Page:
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This message was originally posted by Brian Madden on August 13, 2004
As for being correct or not, the information in this article came from Mike Schutz himself. I personally talked to him on the phone Wednesday night, so this is first hand information, not some rumor that I heard through the grapevine. So, believe what you will, but I'm telling you what Schutz himself told me.
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This message was originally posted by an anonymous visitor on August 13, 2004
All Brian is doing is telling us what was said at the meeting...
Maybe you are right about Bear Paw, and Microsoft is just try to leave everyone away from what is really happening, but I guess we will all find out in time
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This message was originally posted by dude on August 13, 2004
"Brian's information is not incorrect" - so it's correct then? (double negation)
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This message was originally posted by Antherus on August 13, 2004
RDP over HTTPS is really the main feature I am anticipating from BearPaw anyway. If this is in fact included in R2, it'll be one less item on the ever-shrinking "why bother with Citrix" list. For sites using full-desktop, that list is getting pretty-darn-slim.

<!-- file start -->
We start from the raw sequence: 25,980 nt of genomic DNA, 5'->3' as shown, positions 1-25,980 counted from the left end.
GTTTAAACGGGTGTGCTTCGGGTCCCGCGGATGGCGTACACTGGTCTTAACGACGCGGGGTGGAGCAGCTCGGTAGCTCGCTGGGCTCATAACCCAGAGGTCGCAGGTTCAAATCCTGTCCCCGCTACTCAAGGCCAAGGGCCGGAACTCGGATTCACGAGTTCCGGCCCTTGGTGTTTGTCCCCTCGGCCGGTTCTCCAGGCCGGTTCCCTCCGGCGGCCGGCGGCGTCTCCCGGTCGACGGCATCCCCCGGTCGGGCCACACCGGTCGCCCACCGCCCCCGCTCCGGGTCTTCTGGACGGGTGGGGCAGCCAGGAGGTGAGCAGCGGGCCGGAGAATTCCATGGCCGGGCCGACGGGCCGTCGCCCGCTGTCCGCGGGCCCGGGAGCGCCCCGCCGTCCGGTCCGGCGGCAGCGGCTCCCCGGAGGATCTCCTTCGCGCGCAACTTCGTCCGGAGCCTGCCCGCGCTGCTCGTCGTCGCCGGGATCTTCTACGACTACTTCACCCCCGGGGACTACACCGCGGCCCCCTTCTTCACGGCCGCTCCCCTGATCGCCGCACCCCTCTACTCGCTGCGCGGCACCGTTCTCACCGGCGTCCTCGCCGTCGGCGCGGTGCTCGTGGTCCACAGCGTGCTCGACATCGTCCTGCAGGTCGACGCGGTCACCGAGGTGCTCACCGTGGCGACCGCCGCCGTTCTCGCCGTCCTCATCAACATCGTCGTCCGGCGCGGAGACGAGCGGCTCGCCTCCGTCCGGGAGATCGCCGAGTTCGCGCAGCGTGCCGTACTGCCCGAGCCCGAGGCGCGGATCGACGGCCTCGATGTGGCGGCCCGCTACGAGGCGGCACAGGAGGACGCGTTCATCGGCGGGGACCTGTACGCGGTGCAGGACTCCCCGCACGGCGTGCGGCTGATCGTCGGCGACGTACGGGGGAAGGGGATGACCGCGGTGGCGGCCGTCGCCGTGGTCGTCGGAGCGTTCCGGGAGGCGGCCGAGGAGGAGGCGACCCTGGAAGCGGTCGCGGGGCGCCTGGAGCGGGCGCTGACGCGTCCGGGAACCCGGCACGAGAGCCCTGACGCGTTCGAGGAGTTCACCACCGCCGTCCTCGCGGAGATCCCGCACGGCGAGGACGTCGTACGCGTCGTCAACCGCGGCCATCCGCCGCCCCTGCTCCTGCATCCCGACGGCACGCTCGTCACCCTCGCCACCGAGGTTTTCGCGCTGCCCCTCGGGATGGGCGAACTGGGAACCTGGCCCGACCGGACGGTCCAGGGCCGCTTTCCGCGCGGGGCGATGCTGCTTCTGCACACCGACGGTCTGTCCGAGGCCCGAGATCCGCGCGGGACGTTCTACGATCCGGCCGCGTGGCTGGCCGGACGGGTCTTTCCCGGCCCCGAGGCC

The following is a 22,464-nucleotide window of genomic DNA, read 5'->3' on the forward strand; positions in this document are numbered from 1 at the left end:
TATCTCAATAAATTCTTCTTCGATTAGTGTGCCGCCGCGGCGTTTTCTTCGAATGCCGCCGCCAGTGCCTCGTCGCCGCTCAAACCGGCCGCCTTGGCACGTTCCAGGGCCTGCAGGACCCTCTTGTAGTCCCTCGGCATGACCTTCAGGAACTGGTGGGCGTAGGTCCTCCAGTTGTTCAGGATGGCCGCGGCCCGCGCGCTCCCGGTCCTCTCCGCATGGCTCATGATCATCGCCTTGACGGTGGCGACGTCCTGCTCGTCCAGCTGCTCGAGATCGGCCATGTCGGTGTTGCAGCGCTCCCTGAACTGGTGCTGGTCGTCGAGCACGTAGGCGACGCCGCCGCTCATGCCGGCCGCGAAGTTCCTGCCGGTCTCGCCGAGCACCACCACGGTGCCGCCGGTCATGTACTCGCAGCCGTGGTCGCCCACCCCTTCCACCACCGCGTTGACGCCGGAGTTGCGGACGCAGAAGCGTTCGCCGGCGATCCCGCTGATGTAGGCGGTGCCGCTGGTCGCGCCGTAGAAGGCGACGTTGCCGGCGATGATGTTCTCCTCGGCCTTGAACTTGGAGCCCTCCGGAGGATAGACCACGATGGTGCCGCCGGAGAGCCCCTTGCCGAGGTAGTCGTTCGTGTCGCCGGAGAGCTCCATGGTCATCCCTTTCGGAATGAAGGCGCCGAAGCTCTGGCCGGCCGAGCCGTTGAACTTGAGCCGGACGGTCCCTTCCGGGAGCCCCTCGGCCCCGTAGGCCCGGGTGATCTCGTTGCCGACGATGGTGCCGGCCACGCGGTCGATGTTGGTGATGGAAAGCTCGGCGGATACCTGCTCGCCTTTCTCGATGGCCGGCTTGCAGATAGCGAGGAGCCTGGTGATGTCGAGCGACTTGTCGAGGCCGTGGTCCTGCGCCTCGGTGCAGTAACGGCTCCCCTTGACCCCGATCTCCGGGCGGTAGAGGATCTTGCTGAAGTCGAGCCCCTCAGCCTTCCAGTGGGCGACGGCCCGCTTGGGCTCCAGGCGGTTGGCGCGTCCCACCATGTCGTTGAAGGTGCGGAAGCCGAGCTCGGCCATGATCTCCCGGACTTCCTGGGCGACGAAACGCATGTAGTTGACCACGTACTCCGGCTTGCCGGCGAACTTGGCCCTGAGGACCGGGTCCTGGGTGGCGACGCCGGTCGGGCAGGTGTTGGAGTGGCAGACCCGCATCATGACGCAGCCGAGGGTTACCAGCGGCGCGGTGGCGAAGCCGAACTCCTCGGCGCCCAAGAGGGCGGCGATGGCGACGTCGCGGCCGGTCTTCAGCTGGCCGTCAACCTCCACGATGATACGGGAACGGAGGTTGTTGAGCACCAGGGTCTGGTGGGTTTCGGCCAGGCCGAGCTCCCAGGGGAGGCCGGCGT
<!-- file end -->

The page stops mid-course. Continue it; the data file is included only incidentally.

Instead of dumping cash on the Citrix stuff, one can build an *much* nicer desktop environment (imo) with Windows+Softgrid+WTSGateway+Tricerat, and still come out cheaper.
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This message was originally posted by an anonymous visitor on August 13, 2004
I have to agree with an earlier posting that this could be some Microsoft smoke screen. Several Microsoft Terminal Services development and product team members say that this "delay" is not the case, and that everything from the product readiness side has a green light.
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This message was originally posted by Anthony on August 16, 2004
Does Antherus work for TriCerat? TriCerat is 5 year old code. AppSense is far superior for desktop management and lockdown (showing at I-Forum) and for optimizing server capacity, as well as controlling troublesome appl's and rogue processes.
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This message was originally posted by PaulH on August 16, 2004